There's a lot of talk out there—and more than a little evidence—suggesting that this year's Duke Blue Devils, led by the very big and very mobile Jabari Parker, are the most athletic team in the school's history. We decided to investigate whether that claim is true. And since average vertical leap numbers through the years weren't readily available, we did the next best thing, and counted up all the black guys.
What we found is pretty much what you'd expect. This Duke team is quite black, with the highest percentage of black players of any Duke squad over the past 20 years. It's also the first Mick Krizilonski team to field an entire starting lineup of black guys since the '99-'00 season.
Over the past two decades, the average Duke team has had 13.85 players, of which 6.7 are black, which comes out to about 48 percent. That number has fluctuated fairly widely from year to year, with this team's 10 of 14 black guys counting as the height and the '06-'07 squad's three of 14 as the nadir. That team lost in the first round of the NCAA tournament.
In general, Duke teams are not as white as the school's stereotype would suggest. Yes, that '06-'07 team was probably lacking a little in "athleticism," but all three of the black guys got significant minutes. Demarcus Nelson started almost every game, and Gerald Henderson and Lance Thomas shared the starting small forward role.
(Let's pause here to point out that, even by narrow traditional standards, Duke has had its share of "athletic" white guys—Josh McRoberts, Kyle Singler, an endless parade of leaping Plumlees. It has also featured a number of "unathletic" black guys—Elton Brand, Shane Battier, Shelden Williams.)
This brings us to the next revelation found in these numbers: Not only do nearly all the black guys at Duke play, they usually start. Over the last 20 years, black players have accounted for 67.5 percent of the average Duke starting lineup. If you're wandering around Durham—though why would you?—and you happen upon a black guy who tells you he's on the basketball team, he's probably lying. If he's not, there is a really good chance that he's a starter. You may as well ask for the autograph.
Even if he doesn't start now, there's a good chance he has or will have a meaningful role on the team. That's because almost every black Dukie from the past 20 years became a contributor on the court at some point in his career; if not, he transferred to greener pastures.
D. Bryant played sparingly during his one year on the team, but then again basketball was never his focus, since he was the football team's starting quarterback. Tony Moore didn't play too much during his first three years at Duke, but he did begin his senior campaign as a starter before being ruled academically ineligible. Andre Buckner can probably be lumped into this category of passenger players: He never averaged more than four minutes per game in his four years on the team, though he did make at least 19 appearances each season. Really, though, in 20 years, only Todd Singleton can be seen as the black counterpart to the white full-time towel waver. A walk-on who amassed a paltry 100 minutes in four years, Singleton actually got a decent number of games in his sophomore and senior seasons due to injury. (Here's a pretty good interview with him from his senior season.)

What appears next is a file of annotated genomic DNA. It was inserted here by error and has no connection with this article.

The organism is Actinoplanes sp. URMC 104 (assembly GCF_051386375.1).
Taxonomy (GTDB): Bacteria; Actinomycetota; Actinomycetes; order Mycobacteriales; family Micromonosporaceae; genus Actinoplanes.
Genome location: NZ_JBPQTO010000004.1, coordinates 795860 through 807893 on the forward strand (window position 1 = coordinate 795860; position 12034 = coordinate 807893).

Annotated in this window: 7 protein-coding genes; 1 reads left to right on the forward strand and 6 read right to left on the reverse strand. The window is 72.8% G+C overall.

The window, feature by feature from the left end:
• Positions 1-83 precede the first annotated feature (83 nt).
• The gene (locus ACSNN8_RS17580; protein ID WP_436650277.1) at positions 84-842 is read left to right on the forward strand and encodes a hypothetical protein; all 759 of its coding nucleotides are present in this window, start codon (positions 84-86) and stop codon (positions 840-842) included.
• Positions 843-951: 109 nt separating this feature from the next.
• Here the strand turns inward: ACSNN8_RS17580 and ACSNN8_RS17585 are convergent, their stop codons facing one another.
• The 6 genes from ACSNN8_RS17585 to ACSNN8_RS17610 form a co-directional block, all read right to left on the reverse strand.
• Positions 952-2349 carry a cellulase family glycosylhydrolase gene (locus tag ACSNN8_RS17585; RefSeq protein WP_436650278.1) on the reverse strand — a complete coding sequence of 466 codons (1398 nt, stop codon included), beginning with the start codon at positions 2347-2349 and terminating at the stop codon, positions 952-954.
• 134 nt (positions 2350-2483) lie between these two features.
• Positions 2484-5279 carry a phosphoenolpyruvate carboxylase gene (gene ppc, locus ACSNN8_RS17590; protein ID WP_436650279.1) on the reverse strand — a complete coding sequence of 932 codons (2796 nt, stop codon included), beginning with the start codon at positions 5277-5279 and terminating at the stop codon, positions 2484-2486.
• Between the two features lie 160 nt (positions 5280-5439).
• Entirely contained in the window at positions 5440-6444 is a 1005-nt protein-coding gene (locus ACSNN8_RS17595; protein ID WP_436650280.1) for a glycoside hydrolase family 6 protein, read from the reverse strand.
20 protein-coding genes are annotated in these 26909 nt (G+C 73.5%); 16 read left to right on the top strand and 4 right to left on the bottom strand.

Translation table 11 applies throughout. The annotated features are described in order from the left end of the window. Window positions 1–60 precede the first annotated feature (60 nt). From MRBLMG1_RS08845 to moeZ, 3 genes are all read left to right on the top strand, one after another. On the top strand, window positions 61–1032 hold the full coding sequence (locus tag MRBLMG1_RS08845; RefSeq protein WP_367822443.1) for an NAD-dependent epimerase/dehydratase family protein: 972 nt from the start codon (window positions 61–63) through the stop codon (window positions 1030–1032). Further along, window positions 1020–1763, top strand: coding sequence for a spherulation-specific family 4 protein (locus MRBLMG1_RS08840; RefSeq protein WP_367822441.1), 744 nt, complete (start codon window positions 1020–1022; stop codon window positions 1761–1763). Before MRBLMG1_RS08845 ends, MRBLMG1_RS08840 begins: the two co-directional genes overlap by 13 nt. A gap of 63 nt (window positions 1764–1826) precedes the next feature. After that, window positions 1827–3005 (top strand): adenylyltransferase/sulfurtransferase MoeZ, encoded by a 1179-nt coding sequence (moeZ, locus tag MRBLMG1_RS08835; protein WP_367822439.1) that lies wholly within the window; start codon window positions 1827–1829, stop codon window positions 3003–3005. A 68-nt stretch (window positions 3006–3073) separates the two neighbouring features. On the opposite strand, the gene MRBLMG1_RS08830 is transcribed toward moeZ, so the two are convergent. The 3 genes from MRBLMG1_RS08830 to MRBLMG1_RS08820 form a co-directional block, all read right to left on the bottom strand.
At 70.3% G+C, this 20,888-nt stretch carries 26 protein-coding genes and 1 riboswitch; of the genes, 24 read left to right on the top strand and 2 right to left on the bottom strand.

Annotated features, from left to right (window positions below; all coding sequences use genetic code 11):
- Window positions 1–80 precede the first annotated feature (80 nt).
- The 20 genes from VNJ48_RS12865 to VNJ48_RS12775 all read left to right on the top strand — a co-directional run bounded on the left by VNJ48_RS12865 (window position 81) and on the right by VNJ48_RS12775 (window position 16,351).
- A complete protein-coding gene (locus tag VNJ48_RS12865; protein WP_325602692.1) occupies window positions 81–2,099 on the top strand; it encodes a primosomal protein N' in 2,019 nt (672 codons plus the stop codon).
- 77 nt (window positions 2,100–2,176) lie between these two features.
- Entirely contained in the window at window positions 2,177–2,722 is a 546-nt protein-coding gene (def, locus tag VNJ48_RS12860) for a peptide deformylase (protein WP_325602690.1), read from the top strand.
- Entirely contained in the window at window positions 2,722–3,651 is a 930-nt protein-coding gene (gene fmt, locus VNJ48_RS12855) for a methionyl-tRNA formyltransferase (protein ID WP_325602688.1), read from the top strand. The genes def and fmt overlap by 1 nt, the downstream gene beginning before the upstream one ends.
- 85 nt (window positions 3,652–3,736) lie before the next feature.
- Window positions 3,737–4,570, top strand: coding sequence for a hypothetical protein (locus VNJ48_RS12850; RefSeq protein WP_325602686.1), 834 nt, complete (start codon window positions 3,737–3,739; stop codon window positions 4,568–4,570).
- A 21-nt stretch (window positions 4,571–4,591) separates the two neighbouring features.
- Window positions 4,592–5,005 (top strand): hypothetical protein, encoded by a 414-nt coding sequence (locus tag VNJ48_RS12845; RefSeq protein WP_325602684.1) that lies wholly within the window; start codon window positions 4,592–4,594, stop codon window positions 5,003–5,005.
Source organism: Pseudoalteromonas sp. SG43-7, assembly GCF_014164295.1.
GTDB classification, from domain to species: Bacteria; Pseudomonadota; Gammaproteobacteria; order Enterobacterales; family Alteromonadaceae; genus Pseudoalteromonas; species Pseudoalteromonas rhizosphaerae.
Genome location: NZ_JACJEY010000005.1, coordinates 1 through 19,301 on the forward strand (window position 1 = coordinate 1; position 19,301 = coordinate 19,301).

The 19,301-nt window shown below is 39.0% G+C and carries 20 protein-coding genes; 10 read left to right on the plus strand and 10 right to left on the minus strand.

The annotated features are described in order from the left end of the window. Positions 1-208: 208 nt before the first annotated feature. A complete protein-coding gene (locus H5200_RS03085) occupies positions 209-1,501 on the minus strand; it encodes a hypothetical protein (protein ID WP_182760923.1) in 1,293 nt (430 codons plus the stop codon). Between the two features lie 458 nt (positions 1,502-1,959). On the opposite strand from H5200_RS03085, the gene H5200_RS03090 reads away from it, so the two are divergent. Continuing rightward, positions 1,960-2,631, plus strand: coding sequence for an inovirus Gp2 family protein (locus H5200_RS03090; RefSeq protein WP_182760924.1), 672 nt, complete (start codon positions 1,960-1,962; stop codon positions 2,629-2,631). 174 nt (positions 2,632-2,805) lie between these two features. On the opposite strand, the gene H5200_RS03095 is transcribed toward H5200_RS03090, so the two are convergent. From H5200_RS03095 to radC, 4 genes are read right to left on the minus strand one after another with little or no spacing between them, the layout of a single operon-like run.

So two black scrubs in 20 years, while there have been five such white players since the '09-'10 season (Todd Zafirovski, David Mayer, Casey Peters, Jordan Davidson, and Steve Johnson). All of which stands to show that practically all the black players are there primarily for hoops.
Within the larger period we're looking at, there's a fairly distinct period in the middle, stretching from the '97-'98 to '04-'05 seasons. In each of those years, the team had at least four black starters and averaged eight black players overall. (In the other years, Krizilonski ran out two or three black starters, and had an average of about five and a half black players on the team.)
In those black years from '97-'05, Duke won 87 percent of its games (248-38); in all the other seasons of our 20-season sample, the team won 76 percent (291-91). The difference is even more pronounced in March. Hella-Black Duke made three Final Fours, two championship games, and brought home one title. Outside of that span, the team made only one Final Four, albeit during a championship run in '10, which culminated in a really shitty title game against Butler that put an appropriately drab finishing touch on a strange and weak college basketball season. In addition to missing the tournament twice, Less-Black Duke lost in the first or second round four times, something its blacker counterparts managed only once.
Good tidings for this year's team? Who knows.
Chart by Reuben Fischer-Baum